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a. A set of principles of right conduct.
b. A theory or a system of moral values: "An ethic of service is at war with a craving for gain" (Gregg Easterbrook).
2. ethics(used with a sing. verb) The study of the general nature of morals and of the specific moral choices to be made by a person; moral philosophy.
3. ethics(used with a sing. or pl. verb) The rules or standards governing the conduct of a person or the members of a profession: medical ethics.

[Middle English ethik, from Old French ethique (from Late Latin ēthica, from Greek ēthika, ethics) and from Latin ēthicē (from Greek ēthikē), both from Greek ēthikos, ethical, from ēthos, character; see s(w)e- in Indo-European roots.]


(Philosophy) a moral principle or set of moral values held by an individual or group: the Puritan ethic.
another word for ethical
[C15: from Latin ēthicus, from Greek ēthikos, from ēthos custom; see ethos]


(ˈɛθ ɪk)

1. the body of moral principles or values held by or governing a culture, group, or individual: the Christian ethic; a personal ethic.
2. a moral precept or rule of conduct.
[1350–1400; Middle English < Latin ēthicus < Greek ēthikós=êth(os) ethos + -ikos -ic]


1. 'ethic'

A particular ethic is an idea or moral belief that influences the behaviour and attitudes of a group of people.

...the ethic of public service.
...the Protestant work ethic.
2. 'ethics'

Ethics are moral beliefs and rules about right and wrong. When you use ethics with this meaning, it is a plural noun. You use a plural form of a verb with it.

Such action was a violation of medical ethics.

Ethics is also the study of questions about what is morally right or wrong. When ethics has this meaning, it is an uncount noun. You use a singular form of a verb with it.

We are only too ready to believe that ethics is a field where thinking does no good.
3. 'ethical'

Ethic is never an adjective. The adjective that means 'relating to ethics' is ethical. ethical problem.
He had no real ethical objection to drinking.
ThesaurusAntonymsRelated WordsSynonymsLegend:
Noun1.ethic - the principles of right and wrong that are accepted by an individual or a social group; "the Puritan ethic"; "a person with old-fashioned values"
principle - a rule or standard especially of good behavior; "a man of principle"; "he will not violate his principles"
Chartism - the principles of a body of 19th century English reformers who advocated better social and economic conditions for working people
2.ethic - a system of principles governing morality and acceptable conduct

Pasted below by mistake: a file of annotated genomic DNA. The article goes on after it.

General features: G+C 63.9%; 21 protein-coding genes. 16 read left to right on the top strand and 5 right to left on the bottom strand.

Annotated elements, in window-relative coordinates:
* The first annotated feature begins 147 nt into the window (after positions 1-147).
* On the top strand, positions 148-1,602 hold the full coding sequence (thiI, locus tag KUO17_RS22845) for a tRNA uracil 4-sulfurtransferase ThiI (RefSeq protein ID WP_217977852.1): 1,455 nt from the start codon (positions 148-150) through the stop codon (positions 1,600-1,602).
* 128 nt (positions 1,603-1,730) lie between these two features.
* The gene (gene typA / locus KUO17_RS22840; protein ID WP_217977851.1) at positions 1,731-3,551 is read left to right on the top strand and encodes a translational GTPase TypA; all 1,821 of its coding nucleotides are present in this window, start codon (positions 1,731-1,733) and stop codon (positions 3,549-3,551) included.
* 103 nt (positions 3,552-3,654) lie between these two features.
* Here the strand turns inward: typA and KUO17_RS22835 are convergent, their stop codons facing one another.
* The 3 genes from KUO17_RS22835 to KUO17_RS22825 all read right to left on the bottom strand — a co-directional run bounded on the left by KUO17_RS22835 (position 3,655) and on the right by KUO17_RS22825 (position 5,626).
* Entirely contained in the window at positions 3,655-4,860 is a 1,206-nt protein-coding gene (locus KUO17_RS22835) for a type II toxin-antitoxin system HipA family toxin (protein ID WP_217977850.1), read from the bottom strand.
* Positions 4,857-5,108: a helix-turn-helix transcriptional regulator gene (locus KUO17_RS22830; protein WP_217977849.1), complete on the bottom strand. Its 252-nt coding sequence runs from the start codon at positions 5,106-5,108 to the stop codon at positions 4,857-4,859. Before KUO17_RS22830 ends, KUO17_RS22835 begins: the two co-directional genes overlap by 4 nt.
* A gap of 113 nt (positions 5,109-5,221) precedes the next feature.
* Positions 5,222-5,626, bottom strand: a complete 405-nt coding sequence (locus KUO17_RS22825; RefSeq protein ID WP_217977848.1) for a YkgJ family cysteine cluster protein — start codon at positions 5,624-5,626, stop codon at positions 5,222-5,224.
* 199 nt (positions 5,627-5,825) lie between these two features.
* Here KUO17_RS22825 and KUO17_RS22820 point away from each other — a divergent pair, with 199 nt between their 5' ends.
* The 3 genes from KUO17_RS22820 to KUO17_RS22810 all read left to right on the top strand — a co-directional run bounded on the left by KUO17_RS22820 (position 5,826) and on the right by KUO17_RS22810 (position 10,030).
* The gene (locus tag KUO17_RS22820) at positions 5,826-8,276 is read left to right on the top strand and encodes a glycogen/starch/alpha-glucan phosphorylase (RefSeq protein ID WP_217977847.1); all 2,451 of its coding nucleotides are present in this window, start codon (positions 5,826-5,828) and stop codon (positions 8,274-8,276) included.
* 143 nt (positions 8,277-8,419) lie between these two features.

system of rules, system - a complex of methods or rules governing behavior; "they have to operate under a system they oppose"; "that language has a complex system for indicating gender"
precept, principle - rule of personal conduct
double standard - an ethical or moral code that applies more strictly to one group than to another


1. A rule or habit of conduct with regard to right and wrong or a body of such rules and habits:
ethicality, moral (used in plural), morality.
2. The moral quality of a course of action.Used in plural:


[ˈeθɪk] Nética f
see also work D


[ˈɛθɪk] n (= principle) → éthique f
the ethic of public service → l'éthique du service public
see also ethics


nEthik f, → Ethos nt


[ˈɛθɪk] netica
the work ethic → l'etica del lavoro, la deontologia professionale
References in classic literature ?
But in education ethic melody and ethic harmony should be used, which is the Doric, as we have already said, or any other which those philosophers who are skilful in that music which is to be employed in education shall approve of.
You have thrown aside a creed, but you have preserved the ethic which was based upon it.
Rather was it some sense of law, an ethic of her race and early environment, that compelled her to interpose her body between her husband and the helpless murderer.
This instinct is stronger than any ethic they possess.
She smiled her approval, for she shared with Billy his horror of debt, just as both shared it with that early tide of pioneers with a Puritan ethic, which had settled the West.
Examination candidates sitting in the State of Texas can satisfy the professional ethics requirement by passing a professional ethics course pre-approved by the Texas State Board of Public Accountancy.
With the collaboration ethic model in mind, let's look at ways camps foster collaboration.
These sessions are designed not to simply discuss the issue but to help ethics and compliance professionals develop effective solutions for ethical challenges.
The format allows Arneson to ask similar questions of all scholars while allowing them to tell their stories of how their work with communication ethics has developed.
The Society of Corporate Compliance and Ethics (SCCE) today adopted a Code of Ethics for Compliance and Ethics Professionals.
Professor Somerville hopes to reach a shared ethics with those who base their ethics on principle (the source of which is divine revelation and natural law understood as divine law as seen by the light of human reason) and with those who base their ethics on a human-based morality (consensus ethics).
When leadership truly wants ethics to happen on their watch and individuals to accept the vision personally and programmatically, the corporate result is: people get it, buy into it, and live it.